let service = 'credit card';
let month = 'May 30th';
let displayText = 'Your ' + service + ' bill is due on ' + month + '.';
// Prints: Your credit card bill is due on May 30th.


The console.log() method is used to log or print messages to the console. It can also be used to print objects and other info.

console.log('Hi there!');
// Prints: Hi there!


JavaScript is a programming language that powers the dynamic behavior on most websites. Alongside HTML and CSS, it is a core technology that makes the web run.


Methods return information about an object, and are called by appending an instance with a period ., the method name, and parentheses.

// Returns a number between 0 and 1

Built-in Objects

Built-in objects contain methods that can be called by appending the object name with a period ., the method name, and a set of parentheses.

// ☝️ Math is the built-in object


Numbers are a primitive data type. They include the set of all integers and floating point numbers.

let amount = 6;
let price = 4.99;

String .length

The .length property of a string returns the number of characters that make up the string.

let message = 'good nite';
// Prints: 9
// Prints: 5

Data Instances

When a new piece of data is introduced into a JavaScript program, the program keeps track of it in an instance of that data type. An instance is an individual case of a data type.


Booleans are a primitive data type. They can be either true or false.

let lateToWork = true;


The Math.random() method returns a floating-point, random number in the range from 0 (inclusive) up to but not including 1.

// Prints: 0 - 0.9999999999999999


The Math.floor() function returns the largest integer less than or equal to the given number.

// Prints: 5

Single Line Comments

In JavaScript, single-line comments are created with two consecutive forward slashes //.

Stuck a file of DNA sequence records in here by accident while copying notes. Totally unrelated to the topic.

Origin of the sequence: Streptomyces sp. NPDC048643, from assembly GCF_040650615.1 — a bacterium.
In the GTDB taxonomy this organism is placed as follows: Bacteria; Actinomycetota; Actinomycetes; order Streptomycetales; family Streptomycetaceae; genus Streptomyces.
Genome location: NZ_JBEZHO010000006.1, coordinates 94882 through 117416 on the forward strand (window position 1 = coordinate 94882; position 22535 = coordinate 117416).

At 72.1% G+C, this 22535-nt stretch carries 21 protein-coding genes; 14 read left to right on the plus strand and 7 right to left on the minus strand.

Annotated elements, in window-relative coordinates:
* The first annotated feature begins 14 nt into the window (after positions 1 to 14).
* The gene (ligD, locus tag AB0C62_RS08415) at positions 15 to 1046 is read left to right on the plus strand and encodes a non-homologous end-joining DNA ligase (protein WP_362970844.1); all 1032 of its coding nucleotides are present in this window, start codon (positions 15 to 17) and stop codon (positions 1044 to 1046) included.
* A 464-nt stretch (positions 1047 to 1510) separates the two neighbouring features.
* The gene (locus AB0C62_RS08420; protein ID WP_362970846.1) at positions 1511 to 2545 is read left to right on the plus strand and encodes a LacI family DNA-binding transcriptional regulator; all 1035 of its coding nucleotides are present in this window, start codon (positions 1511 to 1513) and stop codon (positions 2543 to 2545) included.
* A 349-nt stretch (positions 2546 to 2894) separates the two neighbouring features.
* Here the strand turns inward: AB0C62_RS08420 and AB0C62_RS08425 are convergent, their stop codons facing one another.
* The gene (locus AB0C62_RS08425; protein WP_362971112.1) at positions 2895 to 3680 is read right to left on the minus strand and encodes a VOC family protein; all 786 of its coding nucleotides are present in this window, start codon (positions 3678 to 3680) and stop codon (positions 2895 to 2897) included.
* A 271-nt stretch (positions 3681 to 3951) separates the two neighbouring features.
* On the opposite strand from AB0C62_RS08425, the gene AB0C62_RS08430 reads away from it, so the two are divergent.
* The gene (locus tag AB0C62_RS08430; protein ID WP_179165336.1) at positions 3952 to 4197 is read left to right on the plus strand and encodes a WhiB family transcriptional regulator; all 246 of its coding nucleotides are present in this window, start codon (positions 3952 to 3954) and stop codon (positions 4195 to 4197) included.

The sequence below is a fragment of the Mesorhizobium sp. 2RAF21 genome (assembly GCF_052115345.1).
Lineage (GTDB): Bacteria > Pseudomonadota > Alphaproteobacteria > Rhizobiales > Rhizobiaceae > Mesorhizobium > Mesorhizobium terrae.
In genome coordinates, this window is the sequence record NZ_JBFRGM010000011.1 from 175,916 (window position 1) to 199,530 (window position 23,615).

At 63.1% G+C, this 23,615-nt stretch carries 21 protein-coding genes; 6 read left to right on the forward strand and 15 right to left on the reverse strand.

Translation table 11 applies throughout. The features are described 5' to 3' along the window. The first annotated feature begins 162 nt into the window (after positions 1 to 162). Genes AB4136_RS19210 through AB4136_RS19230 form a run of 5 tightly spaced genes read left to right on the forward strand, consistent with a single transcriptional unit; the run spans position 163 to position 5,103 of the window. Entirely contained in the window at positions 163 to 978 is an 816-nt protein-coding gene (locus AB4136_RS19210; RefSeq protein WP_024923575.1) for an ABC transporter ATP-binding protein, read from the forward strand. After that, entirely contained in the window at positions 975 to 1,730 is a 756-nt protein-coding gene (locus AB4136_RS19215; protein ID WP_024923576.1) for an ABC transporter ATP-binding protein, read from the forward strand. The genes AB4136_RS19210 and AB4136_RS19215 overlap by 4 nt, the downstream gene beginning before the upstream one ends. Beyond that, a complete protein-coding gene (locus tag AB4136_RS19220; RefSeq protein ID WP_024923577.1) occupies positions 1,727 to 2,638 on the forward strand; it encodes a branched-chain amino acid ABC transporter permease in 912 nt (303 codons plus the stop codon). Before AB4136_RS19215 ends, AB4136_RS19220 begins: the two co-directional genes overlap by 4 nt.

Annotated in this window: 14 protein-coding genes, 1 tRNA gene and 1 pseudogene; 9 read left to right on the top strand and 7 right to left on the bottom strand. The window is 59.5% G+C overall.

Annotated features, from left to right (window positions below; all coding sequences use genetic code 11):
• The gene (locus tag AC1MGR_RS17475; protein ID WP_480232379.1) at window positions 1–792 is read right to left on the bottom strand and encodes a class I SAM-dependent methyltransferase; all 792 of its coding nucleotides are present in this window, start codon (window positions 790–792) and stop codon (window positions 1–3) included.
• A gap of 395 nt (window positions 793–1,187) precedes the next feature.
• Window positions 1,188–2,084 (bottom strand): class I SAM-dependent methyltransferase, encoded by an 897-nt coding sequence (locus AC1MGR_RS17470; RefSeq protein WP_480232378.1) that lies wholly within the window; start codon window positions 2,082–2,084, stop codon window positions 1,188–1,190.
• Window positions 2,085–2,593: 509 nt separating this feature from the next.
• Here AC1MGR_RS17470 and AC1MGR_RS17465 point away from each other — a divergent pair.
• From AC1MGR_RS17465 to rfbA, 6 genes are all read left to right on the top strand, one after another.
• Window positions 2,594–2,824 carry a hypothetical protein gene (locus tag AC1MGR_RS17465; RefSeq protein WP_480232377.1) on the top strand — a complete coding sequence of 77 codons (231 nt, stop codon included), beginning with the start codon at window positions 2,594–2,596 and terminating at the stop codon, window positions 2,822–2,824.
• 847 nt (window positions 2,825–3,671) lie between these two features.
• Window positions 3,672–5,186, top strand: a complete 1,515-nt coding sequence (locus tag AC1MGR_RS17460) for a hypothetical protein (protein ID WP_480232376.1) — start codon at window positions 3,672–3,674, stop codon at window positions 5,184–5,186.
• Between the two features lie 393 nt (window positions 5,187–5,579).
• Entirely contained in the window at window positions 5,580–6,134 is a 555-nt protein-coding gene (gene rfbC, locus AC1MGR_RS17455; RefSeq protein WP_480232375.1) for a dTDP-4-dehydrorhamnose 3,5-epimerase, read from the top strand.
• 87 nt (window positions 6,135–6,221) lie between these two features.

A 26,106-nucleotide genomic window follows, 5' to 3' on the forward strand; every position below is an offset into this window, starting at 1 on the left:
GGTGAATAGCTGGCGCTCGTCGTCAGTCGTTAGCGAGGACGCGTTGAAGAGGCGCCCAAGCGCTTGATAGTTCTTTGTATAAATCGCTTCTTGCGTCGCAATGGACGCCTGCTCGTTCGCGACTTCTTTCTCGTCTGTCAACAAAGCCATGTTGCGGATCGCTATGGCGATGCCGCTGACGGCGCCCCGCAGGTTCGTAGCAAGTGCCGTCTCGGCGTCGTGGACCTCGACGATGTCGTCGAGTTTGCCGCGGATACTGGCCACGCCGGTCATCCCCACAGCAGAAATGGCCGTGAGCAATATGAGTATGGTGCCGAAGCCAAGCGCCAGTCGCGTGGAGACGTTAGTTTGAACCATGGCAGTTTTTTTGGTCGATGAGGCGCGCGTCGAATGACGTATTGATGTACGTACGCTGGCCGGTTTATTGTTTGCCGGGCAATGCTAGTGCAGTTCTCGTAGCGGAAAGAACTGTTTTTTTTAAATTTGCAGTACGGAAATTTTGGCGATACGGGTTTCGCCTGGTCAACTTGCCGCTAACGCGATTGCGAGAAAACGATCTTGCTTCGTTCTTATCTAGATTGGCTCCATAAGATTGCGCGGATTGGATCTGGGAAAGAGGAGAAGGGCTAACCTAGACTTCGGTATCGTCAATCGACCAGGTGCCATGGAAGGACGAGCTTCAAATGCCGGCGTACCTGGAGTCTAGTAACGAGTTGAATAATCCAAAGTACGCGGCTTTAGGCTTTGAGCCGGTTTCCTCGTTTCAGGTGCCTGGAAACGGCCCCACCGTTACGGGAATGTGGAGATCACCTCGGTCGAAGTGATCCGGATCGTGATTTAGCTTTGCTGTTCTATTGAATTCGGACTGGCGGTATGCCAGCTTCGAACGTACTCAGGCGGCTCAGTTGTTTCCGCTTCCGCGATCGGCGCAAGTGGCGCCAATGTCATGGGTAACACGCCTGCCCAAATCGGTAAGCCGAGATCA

// This line will denote a comment


Null is a primitive data type. It represents the intentional absence of value. In code, it is represented as null.

let x = null;


Strings are a primitive data type. They are any grouping of characters (letters, spaces, numbers, or symbols) surrounded by single quotes ' or double quotes ".

let single = 'Wheres my bandit hat?';
let double = "Wheres my bandit hat?";

Arithmetic Operators

JavaScript supports arithmetic operators for:

  • + addition
  • - subtraction
  • * multiplication
  • / division
  • % modulo
// Addition
5 + 5
// Subtraction
10 - 5
// Multiplication
5 * 10
// Division
10 / 5
// Modulo
10 % 5

Multi-line Comments

In JavaScript, multi-line comments are created by surrounding the lines with /* at the beginning and */ at the end. Comments are good ways for a variety of reasons like explaining a code block or indicating some hints, etc.

The below configuration must be
changed before deployment.
let baseUrl = 'localhost/taxwebapp/country';

Remainder / Modulo Operator

The remainder operator, sometimes called modulo, returns the number that remains after the right-hand number divides into the left-hand number as many times as it evenly can.

// calculates # of weeks in a year, rounds down to nearest integer
const weeksInYear = Math.floor(365/7);
// calcuates the number of days left over after 365 is divded by 7
const daysLeftOver = 365 % 7 ;
console.log("A year has " + weeksInYear + " weeks and " + daysLeftOver + " days");